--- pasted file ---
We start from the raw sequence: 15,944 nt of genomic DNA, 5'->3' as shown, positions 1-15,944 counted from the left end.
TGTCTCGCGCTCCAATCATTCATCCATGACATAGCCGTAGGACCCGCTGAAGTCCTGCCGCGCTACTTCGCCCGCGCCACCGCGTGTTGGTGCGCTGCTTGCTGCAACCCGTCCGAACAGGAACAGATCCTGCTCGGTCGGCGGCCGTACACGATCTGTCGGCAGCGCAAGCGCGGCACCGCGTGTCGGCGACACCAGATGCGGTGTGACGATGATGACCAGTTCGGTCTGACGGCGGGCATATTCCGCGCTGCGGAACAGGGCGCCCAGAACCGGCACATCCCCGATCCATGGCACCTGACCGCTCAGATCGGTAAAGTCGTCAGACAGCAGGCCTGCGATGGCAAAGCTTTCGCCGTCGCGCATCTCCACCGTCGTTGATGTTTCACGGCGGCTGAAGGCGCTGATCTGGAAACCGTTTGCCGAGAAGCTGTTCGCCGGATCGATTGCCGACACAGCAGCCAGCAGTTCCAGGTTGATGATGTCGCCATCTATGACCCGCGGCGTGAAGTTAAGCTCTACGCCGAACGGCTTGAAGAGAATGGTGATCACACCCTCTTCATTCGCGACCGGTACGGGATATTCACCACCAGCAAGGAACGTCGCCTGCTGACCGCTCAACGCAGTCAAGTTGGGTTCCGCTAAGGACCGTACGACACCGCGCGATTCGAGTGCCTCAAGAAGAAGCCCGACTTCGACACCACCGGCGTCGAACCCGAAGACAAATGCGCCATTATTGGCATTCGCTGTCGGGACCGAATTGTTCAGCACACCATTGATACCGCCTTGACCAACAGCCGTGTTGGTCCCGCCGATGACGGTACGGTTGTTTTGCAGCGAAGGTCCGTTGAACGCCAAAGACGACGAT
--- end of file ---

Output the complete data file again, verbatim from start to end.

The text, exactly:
We start from the raw sequence: 15,944 nt of genomic DNA, 5'->3' as shown, positions 1-15,944 counted from the left end.
TGTCTCGCGCTCCAATCATTCATCCATGACATAGCCGTAGGACCCGCTGAAGTCCTGCCGCGCTACTTCGCCCGCGCCACCGCGTGTTGGTGCGCTGCTTGCTGCAACCCGTCCGAACAGGAACAGATCCTGCTCGGTCGGCGGCCGTACACGATCTGTCGGCAGCGCAAGCGCGGCACCGCGTGTCGGCGACACCAGATGCGGTGTGACGATGATGACCAGTTCGGTCTGACGGCGGGCATATTCCGCGCTGCGGAACAGGGCGCCCAGAACCGGCACATCCCCGATCCATGGCACCTGACCGCTCAGATCGGTAAAGTCGTCAGACAGCAGGCCTGCGATGGCAAAGCTTTCGCCGTCGCGCATCTCCACCGTCGTTGATGTTTCACGGCGGCTGAAGGCGCTGATCTGGAAACCGTTTGCCGAGAAGCTGTTCGCCGGATCGATTGCCGACACAGCAGCCAGCAGTTCCAGGTTGATGATGTCGCCATCTATGACCCGCGGCGTGAAGTTAAGCTCTACGCCGAACGGCTTGAAGAGAATGGTGATCACACCCTCTTCATTCGCGACCGGTACGGGATATTCACCACCAGCAAGGAACGTCGCCTGCTGACCGCTCAACGCAGTCAAGTTGGGTTCCGCTAAGGACCGTACGACACCGCGCGATTCGAGTGCCTCAAGAAGAAGCCCGACTTCGACACCACCGGCGTCGAACCCGAAGACAAATGCGCCATTATTGGCATTCGCTGTCGGGACCGAATTGTTCAGCACACCATTGATACCGCCTTGACCAACAGCCGTGTTGGTCCCGCCGATGACGGTACGGTTGTTTTGCAGCGAAGGTCCGTTGAACGCCAAAGACGACGAT